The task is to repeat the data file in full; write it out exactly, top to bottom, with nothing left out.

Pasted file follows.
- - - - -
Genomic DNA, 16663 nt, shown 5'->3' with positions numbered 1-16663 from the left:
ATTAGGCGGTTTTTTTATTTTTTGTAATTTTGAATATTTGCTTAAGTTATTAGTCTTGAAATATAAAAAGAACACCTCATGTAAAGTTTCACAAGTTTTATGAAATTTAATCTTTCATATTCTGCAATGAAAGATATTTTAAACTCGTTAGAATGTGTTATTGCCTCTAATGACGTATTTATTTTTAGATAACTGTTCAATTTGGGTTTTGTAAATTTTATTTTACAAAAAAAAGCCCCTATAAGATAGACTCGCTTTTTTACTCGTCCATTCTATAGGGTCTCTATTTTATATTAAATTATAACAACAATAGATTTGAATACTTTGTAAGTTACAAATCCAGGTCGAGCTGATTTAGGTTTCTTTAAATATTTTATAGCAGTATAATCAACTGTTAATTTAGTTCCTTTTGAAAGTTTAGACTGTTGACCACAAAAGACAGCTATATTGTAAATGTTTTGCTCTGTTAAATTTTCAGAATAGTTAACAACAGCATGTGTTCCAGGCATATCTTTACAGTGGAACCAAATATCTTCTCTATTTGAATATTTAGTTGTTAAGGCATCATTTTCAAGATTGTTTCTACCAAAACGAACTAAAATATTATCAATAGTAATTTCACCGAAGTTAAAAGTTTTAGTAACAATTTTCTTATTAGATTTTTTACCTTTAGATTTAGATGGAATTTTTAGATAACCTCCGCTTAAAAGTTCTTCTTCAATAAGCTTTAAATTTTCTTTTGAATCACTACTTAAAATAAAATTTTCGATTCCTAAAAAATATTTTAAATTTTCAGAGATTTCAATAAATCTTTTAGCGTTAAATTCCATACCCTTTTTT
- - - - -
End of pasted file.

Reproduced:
Genomic DNA, 16663 nt, shown 5'->3' with positions numbered 1-16663 from the left:
ATTAGGCGGTTTTTTTATTTTTTGTAATTTTGAATATTTGCTTAAGTTATTAGTCTTGAAATATAAAAAGAACACCTCATGTAAAGTTTCACAAGTTTTATGAAATTTAATCTTTCATATTCTGCAATGAAAGATATTTTAAACTCGTTAGAATGTGTTATTGCCTCTAATGACGTATTTATTTTTAGATAACTGTTCAATTTGGGTTTTGTAAATTTTATTTTACAAAAAAAAGCCCCTATAAGATAGACTCGCTTTTTTACTCGTCCATTCTATAGGGTCTCTATTTTATATTAAATTATAACAACAATAGATTTGAATACTTTGTAAGTTACAAATCCAGGTCGAGCTGATTTAGGTTTCTTTAAATATTTTATAGCAGTATAATCAACTGTTAATTTAGTTCCTTTTGAAAGTTTAGACTGTTGACCACAAAAGACAGCTATATTGTAAATGTTTTGCTCTGTTAAATTTTCAGAATAGTTAACAACAGCATGTGTTCCAGGCATATCTTTACAGTGGAACCAAATATCTTCTCTATTTGAATATTTAGTTGTTAAGGCATCATTTTCAAGATTGTTTCTACCAAAACGAACTAAAATATTATCAATAGTAATTTCACCGAAGTTAAAAGTTTTAGTAACAATTTTCTTATTAGATTTTTTACCTTTAGATTTAGATGGAATTTTTAGATAACCTCCGCTTAAAAGTTCTTCTTCAATAAGCTTTAAATTTTCTTTTGAATCACTACTTAAAATAAAATTTTCGATTCCTAAAAAATATTTTAAATTTTCAGAGATTTCAATAAATCTTTTAGCGTTAAATTCCATACCCTTTTTT